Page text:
US767273024. Juni 20032. März 2010Advanced Neuromodulation Systems, Inc.Methods and apparatus for effectuating a lasting change in a neural-function of a patient
US76848662. Aug. 200423. März 2010Advanced Neuromodulation Systems, Inc.Apparatus and methods for applying neural stimulation to a patient
US771591915. Okt. 200311. Mai 2010Medtronic, Inc.Control of treatment therapy during start-up and during operation of a medical device system
US772977318. Okt. 20061. Juni 2010Advanced Neuromodualation Systems, Inc.Neural stimulation and optical monitoring systems and methods
US77371181. Juli 200215. Juni 2010Omeros CorporationRotational intrathecal analgesia
US774282018. Juli 200622. Juni 2010Advanced Neuromodulation Systems, Inc.Systems and methods for selecting stimulation sites and applying treatment, including treatment of symptoms of parkinson's disease, other movement disorders, and/or drug side effects
US775187719. Nov. 20046. Juli 2010Braingate Co., LlcNeural interface system with embedded id
US775658427. Sept. 200213. Juli 2010Advanced Neuromodulation Systems, Inc.Methods and apparatus for effectuating a lasting change in a neural-function of a patient
US783130515. Okt. 20029. Nov. 2010Advanced Neuromodulation Systems, Inc.Neural stimulation system and method responsive to collateral neural activity
US7846137 *26. Dez. 20037. Dez. 2010Medtronic Minimed, Inc.Modular catheter system
US785626419. Okt. 200521. Dez. 2010Advanced Neuromodulation Systems, Inc.Systems and methods for patient interactive neural stimulation and/or chemical substance delivery
US786524419. Dez. 20054. Jan. 2011Medtronic, Inc.System and method for regulating cardiopulmonary triggered therapy to the brain
US788178030. Dez. 20051. Febr. 2011Braingate Co., LlcBiological interface system with thresholded configuration
US790136829. Dez. 20058. März 2011Braingate Co., LlcNeurally controlled patient ambulation system
US790800918. Juli 200615. März 2011Advanced Neuromodulation Systems, Inc.Systems and methods for selecting stimulation sites and applying treatment, including treatment of symptoms of Parkinson's disease, other movement disorders, and/or drug side effects
US79172067. Nov. 200629. März 2011Medtronic, Inc.Signal quality monitoring and control for a medical device system
US791722518. Juli 200629. März 2011Advanced Neuromodulation Systems, Inc.Systems and methods for selecting stimulation sites and applying treatment, including treatment of symptoms of parkinson's disease, other movement disorders, and/or drug side effects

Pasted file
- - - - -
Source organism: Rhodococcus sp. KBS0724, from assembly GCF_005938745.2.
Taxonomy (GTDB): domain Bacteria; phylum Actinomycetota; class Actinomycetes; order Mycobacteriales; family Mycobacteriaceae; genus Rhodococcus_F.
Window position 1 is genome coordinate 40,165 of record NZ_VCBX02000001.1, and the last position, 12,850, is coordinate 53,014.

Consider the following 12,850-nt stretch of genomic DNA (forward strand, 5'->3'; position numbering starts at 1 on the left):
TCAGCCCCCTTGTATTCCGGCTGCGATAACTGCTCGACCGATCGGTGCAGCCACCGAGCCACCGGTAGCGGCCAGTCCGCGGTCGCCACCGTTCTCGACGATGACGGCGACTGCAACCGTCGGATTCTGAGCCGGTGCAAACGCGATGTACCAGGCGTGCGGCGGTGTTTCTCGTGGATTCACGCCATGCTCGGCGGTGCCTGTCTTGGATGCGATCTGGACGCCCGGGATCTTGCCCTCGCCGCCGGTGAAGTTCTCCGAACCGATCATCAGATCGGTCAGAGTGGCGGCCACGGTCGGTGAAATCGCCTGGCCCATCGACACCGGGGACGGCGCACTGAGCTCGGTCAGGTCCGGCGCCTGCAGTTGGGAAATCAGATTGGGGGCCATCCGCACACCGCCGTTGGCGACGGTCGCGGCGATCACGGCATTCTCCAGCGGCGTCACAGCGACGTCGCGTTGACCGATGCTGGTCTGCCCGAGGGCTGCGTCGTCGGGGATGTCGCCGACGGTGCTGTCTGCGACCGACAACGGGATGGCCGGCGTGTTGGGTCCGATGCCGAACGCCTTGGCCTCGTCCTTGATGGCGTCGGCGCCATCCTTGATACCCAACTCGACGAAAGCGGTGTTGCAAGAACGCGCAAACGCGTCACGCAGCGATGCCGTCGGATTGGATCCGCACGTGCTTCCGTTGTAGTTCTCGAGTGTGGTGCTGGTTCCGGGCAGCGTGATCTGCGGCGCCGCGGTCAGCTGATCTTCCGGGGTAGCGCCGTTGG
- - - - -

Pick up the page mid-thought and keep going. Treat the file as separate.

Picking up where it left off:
US7925353 *13. März 200612. Apr. 2011The Alfred E. Mann Foundation For Scientific ResearchTreatment of movement disorders with drug therapy
US793364613. Aug. 200726. Apr. 2011Medtronic, Inc.Clustering of recorded patient neurological activity to determine length of a neurological event
US794531619. Dez. 200517. Mai 2011Medtronic, Inc.System and method for monitoring or treating nervous system disorders
US796607316. Mai 200621. Juni 2011Neuropace, Inc.Differential neurostimulation therapy driven by physiological therapy
US797469623. Juli 20055. Juli 2011Dilorenzo Biomedical, LlcClosed-loop autonomic neuromodulation for optimal control of neurological and metabolic disease
US797646517. Okt. 200612. Juli 2011Medtronic, IncPhase shifting of neurological signals in a medical device system
US79837623. Dez. 200819. Juli 2011Advanced Neuromodulation Systems, Inc.Systems and methods for enhancing or affecting neural stimulation efficiency and/or efficacy
US799146123. Dez. 20052. Aug. 2011Braingate Co., LlcPatient training routine for biological interface system
US800078827. Apr. 200716. Aug. 2011Medtronic, Inc.Implantable medical device for treating neurological conditions including ECG sensing
US802564418. Okt. 201027. Sept. 2011Medtronic Minimed, Inc.Modular catheter system
US804141819. Dez. 200518. Okt. 2011Medtronic, Inc.System and method for regulating cardiac triggered therapy to the brain
US804141919. Dez. 200518. Okt. 2011Medtronic, Inc.System and method for monitoring or treating nervous system disorders
US804328122. Juni 200425. Okt. 2011Medtronic, Inc.Catheters incorporating valves and permeable membranes
US806019430. Dez. 200515. Nov. 2011Braingate Co., LlcBiological interface system with automated configuration